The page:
Syrian artist shares her feelings at having to leave her native Syria
Sara Shamma was born in Damascus, Syria, in 1975 and has been creating artworks since she was a young child with the support and encouragement of her family. By age 14, Shamma decided she would train as a painter and graduated from the Faculty of Fine Arts at the University of Damascus in 1998. She was then invited to join the teaching staff of the Adham Ismail Fine Arts Institute in Damascus where she taught for three years. Besides her own practice and her involvement in the education of young artists, Shamma has been consistently active on the Syrian art scene.
In her latest exhibition, ‘Diaspora’, which is on display at Art Sawa until Thursday November 30, the 39-year-old reflects on fleeing her homeland in search of a new life.
‘The paintings are about people in diaspora. I wouldn’t say just Syrians. They could be any man, woman or child obliged to leave their homeland to try and establish a life elsewhere. They carry with them the fragments of their lives and the memories of peace while they chase one common dream – the dream of a new peace,’ explains Shamma.
The exhibition consists of 12 paintings, half of which are the last works she completed in her native homeland, the other half created in Lebanon, her new home.
‘I moved from Damascus at the end of 2012 when the situation deteriorated significantly, and went with my two young children to Lebanon, to the hometown of my mother. I shipped out all my paintings, canvases, colours and brushes. My husband remained in Damascus because of his business, risking the roads to come to see us every weekend,’ she says.
Shamma possessed an international reputation long before the pictures presented in this exhibition were made. She has been the recipient of major prizes in Britain and Australia, and has participated regularly in major international exhibitions in Germany and the UAE, but because of the current situation in her native Syria, both tragic and dramatic as all the world now knows, the images that make up ‘Diaspora’ possess a special resonance and are perhaps the most powerful of the paintings she has created over the course of her distinguished career.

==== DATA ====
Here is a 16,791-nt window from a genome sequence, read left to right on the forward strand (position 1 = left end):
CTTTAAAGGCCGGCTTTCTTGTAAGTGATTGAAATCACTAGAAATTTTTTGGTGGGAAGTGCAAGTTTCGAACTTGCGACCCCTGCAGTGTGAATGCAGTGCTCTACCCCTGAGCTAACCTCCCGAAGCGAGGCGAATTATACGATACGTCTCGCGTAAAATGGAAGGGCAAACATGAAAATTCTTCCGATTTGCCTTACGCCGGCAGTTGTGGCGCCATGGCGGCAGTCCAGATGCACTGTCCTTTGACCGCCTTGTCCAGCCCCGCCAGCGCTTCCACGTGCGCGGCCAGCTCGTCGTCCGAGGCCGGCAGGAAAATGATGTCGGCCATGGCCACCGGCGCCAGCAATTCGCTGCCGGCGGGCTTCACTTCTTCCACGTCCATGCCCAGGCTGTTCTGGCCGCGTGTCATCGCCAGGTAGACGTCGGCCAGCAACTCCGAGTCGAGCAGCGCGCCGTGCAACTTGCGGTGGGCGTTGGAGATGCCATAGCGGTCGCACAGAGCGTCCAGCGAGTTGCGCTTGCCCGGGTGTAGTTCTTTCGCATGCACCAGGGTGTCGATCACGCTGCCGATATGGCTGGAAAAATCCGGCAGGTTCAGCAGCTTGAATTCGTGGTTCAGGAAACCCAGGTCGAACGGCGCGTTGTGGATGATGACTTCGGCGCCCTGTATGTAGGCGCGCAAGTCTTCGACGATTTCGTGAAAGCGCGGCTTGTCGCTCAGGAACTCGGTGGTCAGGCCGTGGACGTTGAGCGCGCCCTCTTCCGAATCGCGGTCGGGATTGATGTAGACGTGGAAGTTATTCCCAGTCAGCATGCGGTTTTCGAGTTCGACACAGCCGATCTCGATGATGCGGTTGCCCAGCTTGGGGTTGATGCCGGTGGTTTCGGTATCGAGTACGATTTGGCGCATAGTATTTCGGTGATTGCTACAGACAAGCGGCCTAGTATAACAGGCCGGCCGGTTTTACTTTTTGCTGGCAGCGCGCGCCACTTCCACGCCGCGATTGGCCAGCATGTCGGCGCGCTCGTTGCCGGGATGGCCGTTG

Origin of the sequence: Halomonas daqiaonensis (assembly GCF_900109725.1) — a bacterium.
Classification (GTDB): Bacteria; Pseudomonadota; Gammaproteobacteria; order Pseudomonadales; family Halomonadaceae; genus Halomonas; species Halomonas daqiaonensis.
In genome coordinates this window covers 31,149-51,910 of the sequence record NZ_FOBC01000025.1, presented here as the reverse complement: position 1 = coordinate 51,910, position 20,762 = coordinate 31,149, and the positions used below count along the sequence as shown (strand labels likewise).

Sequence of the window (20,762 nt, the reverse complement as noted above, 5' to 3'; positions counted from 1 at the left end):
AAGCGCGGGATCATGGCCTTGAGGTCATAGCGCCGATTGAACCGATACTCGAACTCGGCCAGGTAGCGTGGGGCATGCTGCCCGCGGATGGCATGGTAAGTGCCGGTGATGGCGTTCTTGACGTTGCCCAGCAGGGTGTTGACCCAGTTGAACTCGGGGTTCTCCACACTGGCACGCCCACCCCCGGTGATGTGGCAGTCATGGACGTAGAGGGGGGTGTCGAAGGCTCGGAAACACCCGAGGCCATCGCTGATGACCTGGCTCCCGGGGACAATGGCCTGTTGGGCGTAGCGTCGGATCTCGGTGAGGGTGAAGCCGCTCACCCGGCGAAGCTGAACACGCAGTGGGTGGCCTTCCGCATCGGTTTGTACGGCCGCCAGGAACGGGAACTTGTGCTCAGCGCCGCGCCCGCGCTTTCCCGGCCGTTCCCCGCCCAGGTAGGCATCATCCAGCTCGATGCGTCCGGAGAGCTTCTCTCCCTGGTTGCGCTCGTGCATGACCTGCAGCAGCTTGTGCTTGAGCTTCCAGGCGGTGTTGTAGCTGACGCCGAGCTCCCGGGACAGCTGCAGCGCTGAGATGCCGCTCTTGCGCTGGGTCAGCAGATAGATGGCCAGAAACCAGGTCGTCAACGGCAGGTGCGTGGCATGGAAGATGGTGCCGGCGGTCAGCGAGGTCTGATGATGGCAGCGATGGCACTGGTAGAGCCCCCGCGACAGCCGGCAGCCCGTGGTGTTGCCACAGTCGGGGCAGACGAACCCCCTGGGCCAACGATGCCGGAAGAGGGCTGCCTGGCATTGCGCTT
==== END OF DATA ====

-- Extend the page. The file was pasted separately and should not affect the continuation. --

‘My country is destroyed and Lebanon is not very stable. The future is blurry and worrying. I think that this is the status of most Syrians living this diaspora, one of the significant side-effects of what is happening there,’ she says.
Some of the works play with the idea of double vision. There are also moments when the swirls of paint threaten to swallow forms completely, and reduce them to incoherent chaos.
‘I usually work on a theme but I didn’t on this project. I just painted without any planning. I wanted to reveal my subconscious because it is the source of inspiration and creation in the same way. I can see my son in one painting and my daughter in another, as well as my own self-portrait. The rest are imaginary people, because I like to create people. When it’s finished it will become real for me in a very strange way.’
The style of the canvases are bold and demonstrate Shamma’s firm grip on three-dimensional form. Some paintings are rendered in near monochrome but they are juxtaposed with bold swirls of paint.
‘As with many other populations in history, it seems that it is the turn of the Syrians to flee their homeland and scatter around the world. This is a real diaspora because it forms a mass dispersion of an involuntary nature; of a group of people maintaining a myth about their peaceful homeland. They regard the cities they left as their true home, to which they will eventually return; they are committed to the restoration or rebuilding of that homeland and they still do not really believe what has happened,’ Shamma says.
Underlying all the images in ‘Diaspora’ is a powerful, unmistakable feeling of anxiety – an emotion focused on senses and on the threat to her children rather than herself. Free. Sat-Thu 10am-7pm. Until November 30. Art Sawa, Building 8, Gate Village, DIFC (04 386 2366).